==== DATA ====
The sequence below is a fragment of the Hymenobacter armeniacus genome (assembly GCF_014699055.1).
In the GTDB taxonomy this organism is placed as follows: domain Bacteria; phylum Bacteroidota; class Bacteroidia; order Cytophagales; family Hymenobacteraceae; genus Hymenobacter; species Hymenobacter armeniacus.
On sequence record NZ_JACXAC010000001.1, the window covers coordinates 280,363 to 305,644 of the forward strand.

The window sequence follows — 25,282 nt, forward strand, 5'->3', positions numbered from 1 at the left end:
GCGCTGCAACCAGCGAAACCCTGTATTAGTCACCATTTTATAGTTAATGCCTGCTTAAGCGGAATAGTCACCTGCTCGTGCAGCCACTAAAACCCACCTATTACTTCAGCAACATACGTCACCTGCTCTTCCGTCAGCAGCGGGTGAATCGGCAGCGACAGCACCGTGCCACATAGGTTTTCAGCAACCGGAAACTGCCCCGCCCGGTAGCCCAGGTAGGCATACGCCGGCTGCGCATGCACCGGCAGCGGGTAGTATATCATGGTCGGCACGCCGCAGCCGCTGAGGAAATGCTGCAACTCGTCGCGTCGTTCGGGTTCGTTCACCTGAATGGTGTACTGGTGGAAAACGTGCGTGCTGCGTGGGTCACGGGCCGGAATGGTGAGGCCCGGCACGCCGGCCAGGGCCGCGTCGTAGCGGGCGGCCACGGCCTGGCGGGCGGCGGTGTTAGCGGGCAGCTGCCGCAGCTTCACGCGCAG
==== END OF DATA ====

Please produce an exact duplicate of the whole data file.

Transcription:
The sequence below is a fragment of the Hymenobacter armeniacus genome (assembly GCF_014699055.1).
In the GTDB taxonomy this organism is placed as follows: domain Bacteria; phylum Bacteroidota; class Bacteroidia; order Cytophagales; family Hymenobacteraceae; genus Hymenobacter; species Hymenobacter armeniacus.
On sequence record NZ_JACXAC010000001.1, the window covers coordinates 280,363 to 305,644 of the forward strand.

The window sequence follows — 25,282 nt, forward strand, 5'->3', positions numbered from 1 at the left end:
GCGCTGCAACCAGCGAAACCCTGTATTAGTCACCATTTTATAGTTAATGCCTGCTTAAGCGGAATAGTCACCTGCTCGTGCAGCCACTAAAACCCACCTATTACTTCAGCAACATACGTCACCTGCTCTTCCGTCAGCAGCGGGTGAATCGGCAGCGACAGCACCGTGCCACATAGGTTTTCAGCAACCGGAAACTGCCCCGCCCGGTAGCCCAGGTAGGCATACGCCGGCTGCGCATGCACCGGCAGCGGGTAGTATATCATGGTCGGCACGCCGCAGCCGCTGAGGAAATGCTGCAACTCGTCGCGTCGTTCGGGTTCGTTCACCTGAATGGTGTACTGGTGGAAAACGTGCGTGCTGCGTGGGTCACGGGCCGGAATGGTGAGGCCCGGCACGCCGGCCAGGGCCGCGTCGTAGCGGGCGGCCACGGCCTGGCGGGCGGCGGTGTTAGCGGGCAGCTGCCGCAGCTTCACGCGCAG